With this dehiscence, the fluid in the membranous superior canal (which is located within the tubular cavity of the bony canal) can be displaced by sound and pressure stimuli, creating certain vestibular and/or auditory signs and symptoms.
Since this was first reported in 1998 by Minor and colleagues, there has been much advancement made in terms of diagnosis and treatment 1).
The condition is confirmed on high-resolution computed tomography (CT) imaging.
High-resolution computed tomographic temporal bone images were imported into a freely available segmentation software. Dehiscence lengths and volumes were ascertained by independent authors. Inter-rater observer reliability was assessed using Cronbach's alpha. Correlation and regression analyses were performed to evaluate for relationships between dehiscence size and symptoms (pre- and post-operative).
Thirty-seven dehiscences were segmented using the novel volumetric assessment. Cronbach's alpha for dehiscence lengths and volumes were 0.97 and 0.95, respectively. Dehiscence lengths were more variable as compared to dehiscence volumes (σ 2 8.92 vs σ 2 0.55, F = 1.74). The mean dehiscence volume was 2.22 mm 3 (0.74, 0.64-0.53 mm 3 ). Dehiscence volume and headache at presentation were positively correlated ( R pb = 0.67, P = .03). Dehiscence volume and vertigo improvement after surgery were positively correlated, although this did not reach statistical significance ( R pb = 0.46, P = .21).
SSCD volumetry is a novel method of measuring dehiscence size that has excellent inter-rater reliability and is less variable compared to dehiscence length, but its potential as a predictor of symptom outcomes is not substantiated. However, the study is limited by low power 2).
MRI FIESTA scans have recently been used to image SSCD. Additionally, audiometry and vestibular evoked myogenic potential (VEMP) testing are useful screening tools.
Currently, the middle fossa approach is the most common and standard surgical approach to repair SSCD. The transmastoid, endoscopic and transcanal or endaural approaches have also been recently utilized. Presently, there is no consensus as to the best approach, material or technique for repair of SSCD. As we learn more, newer and less invasive approaches and techniques are being used to treat SSCD 3).
Symptoms are often improved by surgical repair. Although a classic middle fossa craniotomy has been used with good results, recent advances in technique have allowed for modification of the traditional approach into a smaller skin incision and a minimally invasive middle fossa keyhole craniectomy roughly 1.7 cm in diameter.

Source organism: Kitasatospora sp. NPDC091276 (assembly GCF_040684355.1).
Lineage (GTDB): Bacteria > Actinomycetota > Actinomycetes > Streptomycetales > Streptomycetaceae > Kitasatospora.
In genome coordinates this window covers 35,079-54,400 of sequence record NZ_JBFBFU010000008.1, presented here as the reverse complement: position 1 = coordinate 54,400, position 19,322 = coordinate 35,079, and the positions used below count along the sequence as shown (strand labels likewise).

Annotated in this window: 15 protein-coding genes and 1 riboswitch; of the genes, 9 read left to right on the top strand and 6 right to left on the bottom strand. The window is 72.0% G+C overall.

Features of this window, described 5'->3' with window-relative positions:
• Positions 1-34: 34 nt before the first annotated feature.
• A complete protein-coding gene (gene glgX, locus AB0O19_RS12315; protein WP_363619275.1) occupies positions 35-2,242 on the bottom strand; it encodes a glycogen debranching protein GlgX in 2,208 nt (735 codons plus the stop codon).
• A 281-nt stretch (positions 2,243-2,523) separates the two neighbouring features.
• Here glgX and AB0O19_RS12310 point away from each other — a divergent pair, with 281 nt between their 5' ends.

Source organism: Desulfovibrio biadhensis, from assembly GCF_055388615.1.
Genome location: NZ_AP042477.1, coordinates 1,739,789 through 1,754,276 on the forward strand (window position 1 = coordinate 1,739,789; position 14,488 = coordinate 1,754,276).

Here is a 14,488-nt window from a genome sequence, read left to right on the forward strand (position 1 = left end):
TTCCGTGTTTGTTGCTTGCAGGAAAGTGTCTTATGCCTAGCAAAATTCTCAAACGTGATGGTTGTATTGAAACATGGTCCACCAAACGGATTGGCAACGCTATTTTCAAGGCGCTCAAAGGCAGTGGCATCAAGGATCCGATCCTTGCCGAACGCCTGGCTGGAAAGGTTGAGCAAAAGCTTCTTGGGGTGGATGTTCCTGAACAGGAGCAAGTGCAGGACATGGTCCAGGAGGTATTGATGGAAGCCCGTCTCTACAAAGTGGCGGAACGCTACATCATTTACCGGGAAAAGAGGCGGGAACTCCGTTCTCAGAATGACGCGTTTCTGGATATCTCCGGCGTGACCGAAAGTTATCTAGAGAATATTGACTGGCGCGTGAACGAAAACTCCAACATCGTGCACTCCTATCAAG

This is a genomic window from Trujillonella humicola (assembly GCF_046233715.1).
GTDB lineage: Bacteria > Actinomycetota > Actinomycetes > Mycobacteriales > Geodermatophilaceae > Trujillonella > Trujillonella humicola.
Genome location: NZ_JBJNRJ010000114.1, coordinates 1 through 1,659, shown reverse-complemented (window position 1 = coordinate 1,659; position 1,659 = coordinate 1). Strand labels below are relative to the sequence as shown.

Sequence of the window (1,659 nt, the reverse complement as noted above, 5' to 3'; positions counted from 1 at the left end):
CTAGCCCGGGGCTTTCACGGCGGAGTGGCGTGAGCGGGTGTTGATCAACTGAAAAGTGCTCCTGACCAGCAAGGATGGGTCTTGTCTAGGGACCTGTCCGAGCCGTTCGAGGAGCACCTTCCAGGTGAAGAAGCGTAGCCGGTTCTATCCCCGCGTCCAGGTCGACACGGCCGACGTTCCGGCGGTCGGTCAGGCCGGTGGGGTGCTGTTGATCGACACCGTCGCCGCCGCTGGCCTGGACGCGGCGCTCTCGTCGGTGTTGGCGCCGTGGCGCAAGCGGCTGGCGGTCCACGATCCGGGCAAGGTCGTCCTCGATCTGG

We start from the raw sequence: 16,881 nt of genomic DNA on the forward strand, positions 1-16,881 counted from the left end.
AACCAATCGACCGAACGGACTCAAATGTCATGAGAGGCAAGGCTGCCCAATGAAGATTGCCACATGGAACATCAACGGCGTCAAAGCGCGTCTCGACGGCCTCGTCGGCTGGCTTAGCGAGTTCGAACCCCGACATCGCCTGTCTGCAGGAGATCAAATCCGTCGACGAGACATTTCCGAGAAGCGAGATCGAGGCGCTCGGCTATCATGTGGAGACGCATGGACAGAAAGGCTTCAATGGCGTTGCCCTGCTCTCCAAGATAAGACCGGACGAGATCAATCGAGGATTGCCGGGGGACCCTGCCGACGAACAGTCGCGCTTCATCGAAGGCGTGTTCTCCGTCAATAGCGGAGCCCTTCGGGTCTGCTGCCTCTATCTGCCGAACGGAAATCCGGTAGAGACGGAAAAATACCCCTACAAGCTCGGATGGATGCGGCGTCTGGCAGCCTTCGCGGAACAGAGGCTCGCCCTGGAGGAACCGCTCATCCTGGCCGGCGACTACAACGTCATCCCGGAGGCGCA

To delineate this novel approach and describe the technique for accurate localization of the dehiscence using preoperative measurements and intraoperative image guidance, thereby minimizing the need for a larger skin incision and craniotomy.
Patients were independently diagnosed with SSCD by the senior authors. Once relevant imaging was acquired, the novel keyhole technique was performed. Patients' vestibular and auditory symptoms before and after the procedure were assessed. Outcomes from a series of patients treated with this keyhole approach were tabulated and reported.
Twelve cases from 11 patients were included in this series. Auditory symptoms had high rates of resolution with pulsatile tinnitus, internal amplification of sounds, and autophony being resolved in a majority of cases. Only 2 cases reported hearing decline. Sound/pressure induced vertigo and disequilibrium also demonstrated high rates of resolution. No complications were reported.
The minimally invasive middle fossa keyhole craniectomy is a novel approach for the repair of SSCD. This approach may contribute to resolved auditory and vestibular symptoms with low morbidity and quick recovery 4).
A analysis included 24 studies that described 230 patients that underwent either an middle cranial fossa (MCF) (n = 148, 64%) approach or a transmastoid approach (TM) (n = 82, 36%) for primary surgical repair of SSCD. A greater percentage of patients in the MCF group experienced resolution of auditory symptoms (72% vs 59%, p = 0.012), aural fullness (83% vs 55%, p = 0.049), hearing loss (57% vs 31%, p = 0.026), and disequilibrium (75% vs 44%, p = 0.001) when compared to the TM group. The MCF approach was also associated with higher odds of symptom resolution for auditory symptoms (odds ratio [OR] 1.79, 95% confidence interval [CI] 1.14-2.82), aural fullness (OR 4.02, 95% CI 1.04-15.53), hearing loss (OR 2.91, 95% CI 1.14-7.42), and disequilibrium (OR 3.94, 95% CI 1.78-8.73). The mean follow-up was 9 months.
The literature suggests that the MCF approach for the repair of SSCD is associated with greater symptom resolution when compared to the TM approach. This information could help facilitate patient discussions 5).
A total of 72 cases of SSCD in 60 patients were repaired via a middle fossa approach at a single institution. Main Outcome Measures The distance from the proposed reference point to the dehiscence was statistically analyzed using Shapiro-Wilk's goodness-of-fit test and Student's t -test. Results Average distance for all patients was 28.84 ± 2.22 mm (range: 22.96-33.43). Average distance for females was 29.08 mm (range: 24.56-33.43) versus 28.26 mm (range: 22.96-32.36) for males. There was no difference in distance by sex ( p = 0.174). The distance measurements followed a normal distribution with 95% of the patients between 24.49 and 33.10 mm.
This study analyzed a potential reference point during a middle fossa approach for SSCD surgery. The distance from this reference point to the SSCD was found to be consistent and may serve as a readily identifiable landmark in localizing the dehiscence 6).
A 35-year-old man with superior semicircular canal dehiscence treated by a joint neurosurgical and otolaryngological team 7).